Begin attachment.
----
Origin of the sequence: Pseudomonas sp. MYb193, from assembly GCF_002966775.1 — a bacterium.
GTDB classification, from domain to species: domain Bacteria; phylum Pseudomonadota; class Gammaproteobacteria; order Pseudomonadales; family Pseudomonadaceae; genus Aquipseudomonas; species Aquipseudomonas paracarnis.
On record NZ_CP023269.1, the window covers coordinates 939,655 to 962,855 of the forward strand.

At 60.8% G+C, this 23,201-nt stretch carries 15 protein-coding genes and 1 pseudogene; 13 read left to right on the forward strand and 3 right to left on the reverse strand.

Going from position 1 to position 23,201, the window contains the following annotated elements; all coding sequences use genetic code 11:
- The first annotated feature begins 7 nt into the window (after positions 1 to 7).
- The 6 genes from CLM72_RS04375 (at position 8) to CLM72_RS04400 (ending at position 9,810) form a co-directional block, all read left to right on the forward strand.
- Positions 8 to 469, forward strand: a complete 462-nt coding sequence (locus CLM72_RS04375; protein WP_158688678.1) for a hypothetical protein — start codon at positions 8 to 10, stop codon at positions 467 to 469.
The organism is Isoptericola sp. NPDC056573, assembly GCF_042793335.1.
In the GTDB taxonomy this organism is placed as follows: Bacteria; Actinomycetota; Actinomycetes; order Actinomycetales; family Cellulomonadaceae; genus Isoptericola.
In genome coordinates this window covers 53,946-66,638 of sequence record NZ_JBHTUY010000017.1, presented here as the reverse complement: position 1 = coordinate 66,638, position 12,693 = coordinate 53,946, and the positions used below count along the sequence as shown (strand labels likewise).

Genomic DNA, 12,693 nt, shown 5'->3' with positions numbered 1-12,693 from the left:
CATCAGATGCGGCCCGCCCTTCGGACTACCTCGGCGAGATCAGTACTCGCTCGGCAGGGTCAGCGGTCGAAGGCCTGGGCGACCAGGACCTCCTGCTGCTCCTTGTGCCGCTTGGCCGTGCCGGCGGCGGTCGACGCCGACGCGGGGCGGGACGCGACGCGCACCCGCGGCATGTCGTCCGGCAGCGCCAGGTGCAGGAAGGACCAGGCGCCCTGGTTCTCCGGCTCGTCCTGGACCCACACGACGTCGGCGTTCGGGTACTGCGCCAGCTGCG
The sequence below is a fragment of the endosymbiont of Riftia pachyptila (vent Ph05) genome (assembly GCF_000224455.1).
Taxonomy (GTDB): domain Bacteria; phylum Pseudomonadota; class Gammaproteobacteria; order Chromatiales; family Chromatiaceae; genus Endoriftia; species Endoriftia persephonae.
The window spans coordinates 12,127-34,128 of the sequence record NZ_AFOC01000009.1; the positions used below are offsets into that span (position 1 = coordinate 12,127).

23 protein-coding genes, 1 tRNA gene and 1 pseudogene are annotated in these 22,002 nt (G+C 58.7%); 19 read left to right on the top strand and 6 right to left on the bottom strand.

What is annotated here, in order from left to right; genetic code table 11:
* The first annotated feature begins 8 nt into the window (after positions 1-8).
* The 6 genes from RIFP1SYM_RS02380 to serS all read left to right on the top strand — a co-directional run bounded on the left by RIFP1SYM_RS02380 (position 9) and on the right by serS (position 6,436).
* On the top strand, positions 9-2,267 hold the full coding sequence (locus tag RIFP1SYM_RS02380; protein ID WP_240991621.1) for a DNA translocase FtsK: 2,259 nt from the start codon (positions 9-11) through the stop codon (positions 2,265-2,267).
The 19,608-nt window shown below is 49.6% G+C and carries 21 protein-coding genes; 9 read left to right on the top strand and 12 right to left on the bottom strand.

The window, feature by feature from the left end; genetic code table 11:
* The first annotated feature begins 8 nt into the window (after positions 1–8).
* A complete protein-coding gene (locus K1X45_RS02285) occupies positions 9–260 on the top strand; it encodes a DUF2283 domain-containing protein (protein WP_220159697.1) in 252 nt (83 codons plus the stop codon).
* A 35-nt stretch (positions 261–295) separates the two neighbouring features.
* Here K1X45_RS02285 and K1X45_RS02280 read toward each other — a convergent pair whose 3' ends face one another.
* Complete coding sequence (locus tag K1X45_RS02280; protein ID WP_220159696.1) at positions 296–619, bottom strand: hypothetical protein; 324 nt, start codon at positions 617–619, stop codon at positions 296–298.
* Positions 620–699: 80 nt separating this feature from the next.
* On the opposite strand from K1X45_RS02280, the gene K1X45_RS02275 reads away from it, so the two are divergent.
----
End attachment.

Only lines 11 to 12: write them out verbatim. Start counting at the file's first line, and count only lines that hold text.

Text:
In genome coordinates this window covers 53,946-66,638 of sequence record NZ_JBHTUY010000017.1, presented here as the reverse complement: position 1 = coordinate 66,638, position 12,693 = coordinate 53,946, and the positions used below count along the sequence as shown (strand labels likewise).

Genomic DNA, 12,693 nt, shown 5'->3' with positions numbered 1-12,693 from the left: